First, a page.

I noted years ago that if flash had been available in 1956 - the year the first disk drive shipped - we would never be building SSDs with SATA interfaces today. SATA works well for disks, because disks are slow.
SATA responded by upping their data rates from a raw 3 Gb/sec to 6 Gb/sec. But bandwidth wasn't the problem - IOPS and latency was.
While drive vendors will continue to produce SATA SSDs for cost-sensitive users, the real action today is in NVMe SSDs. These are are extremely high performance SSDs that provide hundreds of thousands of IOPS, gigabytes per second, and extremely low latency. Performance that only a few years ago required $100,000++ storage array.
Most customers are loath to share the secrets of their configuration choices, rightfully considering them trade secrets in an intense competitive environment. But I recently spoke to a Kingston Technology senior systems engineer, Cameron Crandall, about customer deployments that showed how NVMe SSDs are changing how people configure systems and manage their workflows.
Kingston is the storage industry's best kept secret. They are a privately held, $6.6 billion US company. Started by a couple of engineers in the late 80s, they focus on well-engineered products rather than marketing. Which may explain why they have a 59 percent add-on server memory share - not counting their OEM business. Color me impressed.
Kingston also makes NVMe SSDs. That's where my discussion with Cameron came in.
Large web host
Cameron described a large web hosting company that, for performance reasons, used an internal PCIe RAID controller on web caching servers. Behind the RAID controller they had configured four SATA SSDs to achieve their capacity and bandwidth goals.
While it worked, that configuration was a setup and management hassle. Five components meant more frequent system slowdowns - when drives failed - and maintenance headaches.
Replacing that with a single NVMe SSD, they were able to remove the RAID controller and four SATA SSDs from every configuration. That change alone meant much less need to open servers.
Not only did the customer get a much simpler configuration, but they also got higher performance and lower latency. Since they replaced five devices with one, a Kingston DCP1000, with an 800,000 hour MTBF, and up to 3.2TB of capacity, their subsystem reliability is considerably better, improving uptime.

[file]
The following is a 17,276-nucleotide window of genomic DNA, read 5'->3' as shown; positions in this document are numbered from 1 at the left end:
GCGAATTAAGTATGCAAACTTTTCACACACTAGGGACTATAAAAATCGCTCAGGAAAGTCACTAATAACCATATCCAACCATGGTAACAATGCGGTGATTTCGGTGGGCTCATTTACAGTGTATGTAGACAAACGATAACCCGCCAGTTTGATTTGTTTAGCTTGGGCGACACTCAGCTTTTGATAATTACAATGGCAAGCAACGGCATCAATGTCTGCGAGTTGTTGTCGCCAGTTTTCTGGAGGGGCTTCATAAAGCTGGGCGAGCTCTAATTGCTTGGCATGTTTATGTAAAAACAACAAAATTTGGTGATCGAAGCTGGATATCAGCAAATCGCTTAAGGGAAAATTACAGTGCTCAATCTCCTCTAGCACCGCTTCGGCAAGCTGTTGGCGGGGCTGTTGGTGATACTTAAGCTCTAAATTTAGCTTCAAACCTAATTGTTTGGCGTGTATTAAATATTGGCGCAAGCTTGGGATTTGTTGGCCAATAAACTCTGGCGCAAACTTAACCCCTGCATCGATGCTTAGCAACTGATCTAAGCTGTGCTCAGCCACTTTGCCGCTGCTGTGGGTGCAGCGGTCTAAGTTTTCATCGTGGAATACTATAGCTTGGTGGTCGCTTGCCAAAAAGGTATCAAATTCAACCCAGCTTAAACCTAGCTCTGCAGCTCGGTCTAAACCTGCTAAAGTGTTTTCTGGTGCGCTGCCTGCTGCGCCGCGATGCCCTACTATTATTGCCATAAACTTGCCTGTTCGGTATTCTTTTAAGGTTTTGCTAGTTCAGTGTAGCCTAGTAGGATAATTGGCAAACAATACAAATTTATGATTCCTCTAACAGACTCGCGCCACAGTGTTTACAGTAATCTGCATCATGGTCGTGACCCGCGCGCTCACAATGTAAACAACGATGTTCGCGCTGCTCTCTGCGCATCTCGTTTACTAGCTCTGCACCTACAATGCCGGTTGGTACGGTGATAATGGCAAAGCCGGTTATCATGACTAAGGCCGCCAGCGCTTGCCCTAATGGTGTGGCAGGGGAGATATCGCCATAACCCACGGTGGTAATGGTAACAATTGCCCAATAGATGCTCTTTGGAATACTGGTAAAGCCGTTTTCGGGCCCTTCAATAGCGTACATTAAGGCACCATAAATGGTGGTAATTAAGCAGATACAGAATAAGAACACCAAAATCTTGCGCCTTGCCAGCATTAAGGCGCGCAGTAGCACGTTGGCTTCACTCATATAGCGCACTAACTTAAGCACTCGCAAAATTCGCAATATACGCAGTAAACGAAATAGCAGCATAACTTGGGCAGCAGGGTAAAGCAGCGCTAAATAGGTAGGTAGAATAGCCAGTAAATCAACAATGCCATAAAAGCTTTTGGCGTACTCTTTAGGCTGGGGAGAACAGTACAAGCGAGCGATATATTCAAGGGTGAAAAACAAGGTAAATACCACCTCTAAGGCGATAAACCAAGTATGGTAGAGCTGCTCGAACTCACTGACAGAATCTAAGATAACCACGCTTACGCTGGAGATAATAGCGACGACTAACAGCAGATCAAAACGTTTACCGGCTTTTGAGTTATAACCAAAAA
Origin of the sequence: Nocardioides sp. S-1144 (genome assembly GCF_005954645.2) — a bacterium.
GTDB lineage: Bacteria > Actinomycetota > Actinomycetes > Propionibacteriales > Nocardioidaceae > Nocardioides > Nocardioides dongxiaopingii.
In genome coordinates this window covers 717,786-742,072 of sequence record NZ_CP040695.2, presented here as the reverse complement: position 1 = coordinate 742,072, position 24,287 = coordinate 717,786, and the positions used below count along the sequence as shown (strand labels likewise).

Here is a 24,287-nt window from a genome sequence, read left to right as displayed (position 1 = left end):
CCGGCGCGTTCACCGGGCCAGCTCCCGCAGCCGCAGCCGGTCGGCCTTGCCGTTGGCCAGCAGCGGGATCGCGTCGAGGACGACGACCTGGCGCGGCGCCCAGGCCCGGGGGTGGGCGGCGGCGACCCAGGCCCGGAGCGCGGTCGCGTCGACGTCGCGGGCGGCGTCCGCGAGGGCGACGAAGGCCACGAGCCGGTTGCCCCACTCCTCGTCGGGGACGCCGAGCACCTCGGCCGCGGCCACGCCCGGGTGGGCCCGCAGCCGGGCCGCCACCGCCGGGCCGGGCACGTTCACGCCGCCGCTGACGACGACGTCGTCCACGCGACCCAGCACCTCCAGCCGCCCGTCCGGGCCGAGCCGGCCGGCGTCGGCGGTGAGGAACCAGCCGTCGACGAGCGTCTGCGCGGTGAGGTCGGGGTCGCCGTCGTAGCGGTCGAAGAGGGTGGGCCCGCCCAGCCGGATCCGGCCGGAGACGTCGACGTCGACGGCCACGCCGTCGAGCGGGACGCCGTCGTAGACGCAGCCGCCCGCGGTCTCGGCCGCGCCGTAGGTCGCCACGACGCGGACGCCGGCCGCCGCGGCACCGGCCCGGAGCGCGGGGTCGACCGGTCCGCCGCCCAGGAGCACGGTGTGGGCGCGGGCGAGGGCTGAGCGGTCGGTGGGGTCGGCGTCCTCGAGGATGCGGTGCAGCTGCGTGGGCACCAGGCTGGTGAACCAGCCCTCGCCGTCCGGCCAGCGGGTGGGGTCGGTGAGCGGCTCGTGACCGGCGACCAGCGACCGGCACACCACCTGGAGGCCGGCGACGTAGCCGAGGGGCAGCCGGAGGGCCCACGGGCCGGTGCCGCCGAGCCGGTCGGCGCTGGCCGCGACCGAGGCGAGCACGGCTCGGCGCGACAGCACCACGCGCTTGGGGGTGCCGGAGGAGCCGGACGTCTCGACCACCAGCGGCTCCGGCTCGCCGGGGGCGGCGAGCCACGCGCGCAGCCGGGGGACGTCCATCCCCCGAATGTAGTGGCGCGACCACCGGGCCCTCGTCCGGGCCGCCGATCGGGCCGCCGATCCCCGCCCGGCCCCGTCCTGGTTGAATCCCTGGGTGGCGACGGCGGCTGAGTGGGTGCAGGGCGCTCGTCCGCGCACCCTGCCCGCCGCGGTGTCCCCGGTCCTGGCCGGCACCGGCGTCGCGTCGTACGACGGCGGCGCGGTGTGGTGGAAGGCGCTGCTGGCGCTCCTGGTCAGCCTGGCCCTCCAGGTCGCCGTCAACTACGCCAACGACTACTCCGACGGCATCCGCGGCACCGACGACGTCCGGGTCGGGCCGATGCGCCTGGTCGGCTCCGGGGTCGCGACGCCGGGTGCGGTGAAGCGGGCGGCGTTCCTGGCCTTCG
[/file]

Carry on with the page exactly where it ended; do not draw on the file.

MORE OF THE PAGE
While 4K is all the rage in home video, Hollywood is starting to transition to shooting in 8k to help future-proof their content. But 8k video files are 4x the size of 4K video, which creates a serious problem for the digital techs charged with preserving, moving, and sharing these files.
One large studio Cameron works with faced the issue of moving 2-3 Terabytes of 8k data between the production site and the post-production facility, twice a day! No network could handle this fast enough, so the studio opted to copy the data to transportable NVMe/PCIe drives.
The studio estimates that using the NVMe drives saves the camera operator about an hour a day, waiting for the data to copy. But the big win is that at least 10 people are waiting to access the footage, and getting it an hour sooner translates to real savings for the production, as well as faster turnaround.
So these NVMe drives have replaced portable storage arrays, and networks - even 10Gb Ethernet - for moving data rapidly. Note, the studio used prototype drives from Kingston for testing, but we can expect to see them generally available later this year.
The Storage Bits take
System configuration is a constant game of one-upsmanship between CPU, interconnects, and storage. Faster CPUs - which have been thin on the ground lately - chew up data faster, requiring more bandwidth and IOPS.
Faster interconnects, such as 12 Gb/sec SAS, provide more bandwidth, but once the storage can provide lots of IOPS, bandwidth becomes secondary to latency for most workloads. It is an ever-evolving merry-go-round - and good news for everyone who relies on computers.
NVMe SSDs are already making a mark in prosumer notebooks, where Apple has been a leader. But SATA's low cost will keep it in the game for price-sensitive users.
With the continued growth of edge computing, the real win is in the cloud, whose massive warehouse-sized computers make out smartphones smart, and whose smooth operation and high performance pay dividends for billions of users.
Courteous comments welcome, of course. I've done work for Kingston, so if I was gushing, that's why.